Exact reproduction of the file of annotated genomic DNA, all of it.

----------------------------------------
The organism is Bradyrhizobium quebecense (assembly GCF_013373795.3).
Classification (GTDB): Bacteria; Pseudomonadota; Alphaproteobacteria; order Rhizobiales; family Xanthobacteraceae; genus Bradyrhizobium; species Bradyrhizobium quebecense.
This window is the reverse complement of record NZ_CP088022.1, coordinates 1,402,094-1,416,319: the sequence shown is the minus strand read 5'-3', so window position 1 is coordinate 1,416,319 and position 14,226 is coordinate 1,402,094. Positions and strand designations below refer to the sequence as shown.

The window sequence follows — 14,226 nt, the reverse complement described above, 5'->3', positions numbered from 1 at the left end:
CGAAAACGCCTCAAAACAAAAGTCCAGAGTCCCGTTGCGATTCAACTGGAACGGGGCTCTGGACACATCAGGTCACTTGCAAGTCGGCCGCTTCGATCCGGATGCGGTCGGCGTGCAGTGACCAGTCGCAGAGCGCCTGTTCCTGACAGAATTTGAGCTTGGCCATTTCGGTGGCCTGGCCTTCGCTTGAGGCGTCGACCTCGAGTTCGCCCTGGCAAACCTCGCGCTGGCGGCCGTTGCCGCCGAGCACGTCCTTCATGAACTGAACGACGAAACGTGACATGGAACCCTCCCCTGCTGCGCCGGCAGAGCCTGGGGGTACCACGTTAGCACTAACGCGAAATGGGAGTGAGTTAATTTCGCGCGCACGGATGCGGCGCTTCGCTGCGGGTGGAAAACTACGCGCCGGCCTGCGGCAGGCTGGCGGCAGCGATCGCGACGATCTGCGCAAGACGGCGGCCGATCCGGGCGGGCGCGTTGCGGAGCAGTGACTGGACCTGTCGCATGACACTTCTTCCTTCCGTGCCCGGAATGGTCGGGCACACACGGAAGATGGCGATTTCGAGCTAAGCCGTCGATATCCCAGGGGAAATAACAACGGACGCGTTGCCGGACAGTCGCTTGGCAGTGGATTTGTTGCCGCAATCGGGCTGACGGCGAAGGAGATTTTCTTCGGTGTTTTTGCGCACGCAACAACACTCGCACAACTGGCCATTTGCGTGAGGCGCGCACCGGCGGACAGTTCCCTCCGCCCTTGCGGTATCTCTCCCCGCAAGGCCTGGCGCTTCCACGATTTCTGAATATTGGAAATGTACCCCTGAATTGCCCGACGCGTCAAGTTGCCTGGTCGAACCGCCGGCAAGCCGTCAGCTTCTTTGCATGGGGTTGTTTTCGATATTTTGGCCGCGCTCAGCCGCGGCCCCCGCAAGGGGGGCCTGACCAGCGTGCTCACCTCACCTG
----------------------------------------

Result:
The organism is Bradyrhizobium quebecense (assembly GCF_013373795.3).
Classification (GTDB): Bacteria; Pseudomonadota; Alphaproteobacteria; order Rhizobiales; family Xanthobacteraceae; genus Bradyrhizobium; species Bradyrhizobium quebecense.
This window is the reverse complement of record NZ_CP088022.1, coordinates 1,402,094-1,416,319: the sequence shown is the minus strand read 5'-3', so window position 1 is coordinate 1,416,319 and position 14,226 is coordinate 1,402,094. Positions and strand designations below refer to the sequence as shown.

The window sequence follows — 14,226 nt, the reverse complement described above, 5'->3', positions numbered from 1 at the left end:
CGAAAACGCCTCAAAACAAAAGTCCAGAGTCCCGTTGCGATTCAACTGGAACGGGGCTCTGGACACATCAGGTCACTTGCAAGTCGGCCGCTTCGATCCGGATGCGGTCGGCGTGCAGTGACCAGTCGCAGAGCGCCTGTTCCTGACAGAATTTGAGCTTGGCCATTTCGGTGGCCTGGCCTTCGCTTGAGGCGTCGACCTCGAGTTCGCCCTGGCAAACCTCGCGCTGGCGGCCGTTGCCGCCGAGCACGTCCTTCATGAACTGAACGACGAAACGTGACATGGAACCCTCCCCTGCTGCGCCGGCAGAGCCTGGGGGTACCACGTTAGCACTAACGCGAAATGGGAGTGAGTTAATTTCGCGCGCACGGATGCGGCGCTTCGCTGCGGGTGGAAAACTACGCGCCGGCCTGCGGCAGGCTGGCGGCAGCGATCGCGACGATCTGCGCAAGACGGCGGCCGATCCGGGCGGGCGCGTTGCGGAGCAGTGACTGGACCTGTCGCATGACACTTCTTCCTTCCGTGCCCGGAATGGTCGGGCACACACGGAAGATGGCGATTTCGAGCTAAGCCGTCGATATCCCAGGGGAAATAACAACGGACGCGTTGCCGGACAGTCGCTTGGCAGTGGATTTGTTGCCGCAATCGGGCTGACGGCGAAGGAGATTTTCTTCGGTGTTTTTGCGCACGCAACAACACTCGCACAACTGGCCATTTGCGTGAGGCGCGCACCGGCGGACAGTTCCCTCCGCCCTTGCGGTATCTCTCCCCGCAAGGCCTGGCGCTTCCACGATTTCTGAATATTGGAAATGTACCCCTGAATTGCCCGACGCGTCAAGTTGCCTGGTCGAACCGCCGGCAAGCCGTCAGCTTCTTTGCATGGGGTTGTTTTCGATATTTTGGCCGCGCTCAGCCGCGGCCCCCGCAAGGGGGGCCTGACCAGCGTGCTCACCTCACCTG